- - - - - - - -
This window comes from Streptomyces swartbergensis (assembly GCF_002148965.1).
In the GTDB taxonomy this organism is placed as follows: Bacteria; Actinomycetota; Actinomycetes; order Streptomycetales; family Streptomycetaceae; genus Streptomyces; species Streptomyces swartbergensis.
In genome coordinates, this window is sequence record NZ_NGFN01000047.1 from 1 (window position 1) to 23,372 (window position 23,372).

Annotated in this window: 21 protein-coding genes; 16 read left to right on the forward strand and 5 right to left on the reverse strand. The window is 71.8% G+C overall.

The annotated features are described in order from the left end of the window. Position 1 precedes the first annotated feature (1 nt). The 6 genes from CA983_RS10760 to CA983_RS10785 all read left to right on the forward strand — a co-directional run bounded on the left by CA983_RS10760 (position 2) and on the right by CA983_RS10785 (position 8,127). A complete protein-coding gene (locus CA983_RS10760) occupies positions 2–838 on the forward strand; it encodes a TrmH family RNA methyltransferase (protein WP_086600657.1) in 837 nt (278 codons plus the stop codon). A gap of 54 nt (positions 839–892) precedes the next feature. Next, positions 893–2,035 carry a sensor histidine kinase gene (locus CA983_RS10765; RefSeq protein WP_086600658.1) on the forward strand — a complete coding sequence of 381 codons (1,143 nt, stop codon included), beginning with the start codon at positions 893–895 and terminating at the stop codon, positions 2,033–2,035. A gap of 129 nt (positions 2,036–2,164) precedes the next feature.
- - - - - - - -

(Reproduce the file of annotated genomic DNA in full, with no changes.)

This window comes from Streptomyces swartbergensis (assembly GCF_002148965.1).
In the GTDB taxonomy this organism is placed as follows: Bacteria; Actinomycetota; Actinomycetes; order Streptomycetales; family Streptomycetaceae; genus Streptomyces; species Streptomyces swartbergensis.
In genome coordinates, this window is sequence record NZ_NGFN01000047.1 from 1 (window position 1) to 23,372 (window position 23,372).

Annotated in this window: 21 protein-coding genes; 16 read left to right on the forward strand and 5 right to left on the reverse strand. The window is 71.8% G+C overall.

The annotated features are described in order from the left end of the window. Position 1 precedes the first annotated feature (1 nt). The 6 genes from CA983_RS10760 to CA983_RS10785 all read left to right on the forward strand — a co-directional run bounded on the left by CA983_RS10760 (position 2) and on the right by CA983_RS10785 (position 8,127). A complete protein-coding gene (locus CA983_RS10760) occupies positions 2–838 on the forward strand; it encodes a TrmH family RNA methyltransferase (protein WP_086600657.1) in 837 nt (278 codons plus the stop codon). A gap of 54 nt (positions 839–892) precedes the next feature. Next, positions 893–2,035 carry a sensor histidine kinase gene (locus CA983_RS10765; RefSeq protein WP_086600658.1) on the forward strand — a complete coding sequence of 381 codons (1,143 nt, stop codon included), beginning with the start codon at positions 893–895 and terminating at the stop codon, positions 2,033–2,035. A gap of 129 nt (positions 2,036–2,164) precedes the next feature.